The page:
My Thoughts on Nebraska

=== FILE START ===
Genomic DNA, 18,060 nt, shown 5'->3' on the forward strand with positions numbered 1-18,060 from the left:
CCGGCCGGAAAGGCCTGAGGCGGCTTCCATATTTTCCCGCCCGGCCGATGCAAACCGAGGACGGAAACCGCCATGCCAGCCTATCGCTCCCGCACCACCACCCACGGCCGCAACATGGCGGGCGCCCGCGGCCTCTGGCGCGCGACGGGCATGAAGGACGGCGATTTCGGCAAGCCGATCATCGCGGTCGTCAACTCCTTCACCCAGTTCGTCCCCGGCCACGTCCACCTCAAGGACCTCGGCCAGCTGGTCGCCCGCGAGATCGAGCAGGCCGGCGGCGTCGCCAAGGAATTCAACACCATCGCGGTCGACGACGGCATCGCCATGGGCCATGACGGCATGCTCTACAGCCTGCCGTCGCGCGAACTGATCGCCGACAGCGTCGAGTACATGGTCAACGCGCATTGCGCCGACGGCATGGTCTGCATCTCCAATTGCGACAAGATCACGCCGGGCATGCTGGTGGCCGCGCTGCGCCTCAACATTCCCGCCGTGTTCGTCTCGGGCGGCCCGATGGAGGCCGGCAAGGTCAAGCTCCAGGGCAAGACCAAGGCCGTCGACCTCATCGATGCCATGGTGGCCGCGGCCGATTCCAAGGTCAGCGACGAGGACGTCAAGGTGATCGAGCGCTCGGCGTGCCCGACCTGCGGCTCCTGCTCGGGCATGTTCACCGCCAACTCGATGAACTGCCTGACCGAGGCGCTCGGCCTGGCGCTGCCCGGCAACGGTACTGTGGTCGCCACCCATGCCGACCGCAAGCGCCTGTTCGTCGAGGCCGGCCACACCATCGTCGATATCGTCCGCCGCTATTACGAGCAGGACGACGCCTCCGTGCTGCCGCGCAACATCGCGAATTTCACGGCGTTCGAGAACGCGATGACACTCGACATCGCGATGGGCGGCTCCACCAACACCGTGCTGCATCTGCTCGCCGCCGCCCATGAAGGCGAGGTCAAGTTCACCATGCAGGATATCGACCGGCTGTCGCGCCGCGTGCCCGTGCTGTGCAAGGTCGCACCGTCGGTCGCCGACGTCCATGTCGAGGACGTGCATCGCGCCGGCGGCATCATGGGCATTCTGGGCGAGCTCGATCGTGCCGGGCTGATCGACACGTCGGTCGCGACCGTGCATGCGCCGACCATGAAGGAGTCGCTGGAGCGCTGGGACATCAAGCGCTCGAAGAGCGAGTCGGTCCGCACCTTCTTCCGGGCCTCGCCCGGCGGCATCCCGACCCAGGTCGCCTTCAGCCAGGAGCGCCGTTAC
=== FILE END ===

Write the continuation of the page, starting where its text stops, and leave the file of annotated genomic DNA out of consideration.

NebraskaLast night Alexander Payne appeared at the TIFF Bell Lightbox to present a screening of his new film Nebraska, which is scheduled to open in limited release this Friday.  The film focuses on Woody Grant (Bruce Dern), an overtly trusting curmudgeonly old man, who receives a letter in the mail, saying that he has “won” a million dollars in the sweepstakes.  Woody is dead set on travelling to Lincoln, Nebraska to pick up the winnings and his son David (Will Forte) reluctantly agrees to drive him.  Along the way, the two of them stop over in Woody’s hometown of Hawthorne, where they are joined the Woody’s wife Kate (June Squibb) and David’s brother Ross (Bob Odenkirk) for an impromptu family gathering.  Woody lets it slip that he won the sweepstakes, which quickly makes him the talk of the town.  It also attracts some unsavoury folks, such as Woody’s old business partner Ed Pegram (Stacy Keach), who want a piece of the winnings.  Through it all, David begins to know his father better and come to respect this man, who is easily taken advantage of. In many ways, Nebraska is a spiritual follow-up to Alexander Payne’s 2002 film About Schmidt, though I would argue that the film is so much more than that.  For a film that is a relatively simple father/son drama, the film is beautifully shot.  Payne opted to make the film in black and white and there are many moments that take full advantage of the stark contrast, specifically scenes that only have Bruce Dern’s hair lit.  The film also uses many lengthy wide shots, which almost seems like something taken out of a spaghetti western.  This feel is accentuated by the film’s absolutely wonderful score. Nebraska is a role of a lifetime for Bruce Dern, who probably hasn’t had this significant a film role in years.  While Woody starts off seeming like merely a stubborn old man, you later come to realize that there is much more under the surface.  The film also gives Saturday Night Live alumnus Will Forte a chance to show off his dramatic acting skills and I thought that he did a fine job.  However, the true standout in the film, other than Dern of course, is June Squibb as Woody’s wife Kate.  Squibb previously had a brief role in About Schmidt as Jack Nicholson’s wife and she has a much larger role this time around, in which she nearly steals the film from under Dern and Forte.  Kate is a character who always speaks her mind and some of the things that comes out of her mouth is just crazy, particularly during a scene when she visits a cemetery. Overall, I have to say the Nebraska was an absolutely wonderful film.  While the plot is relatively simple, it really allows the performances to shine through and I can say that the film is probably Alexander Payne at his peak.10 | LOVED IT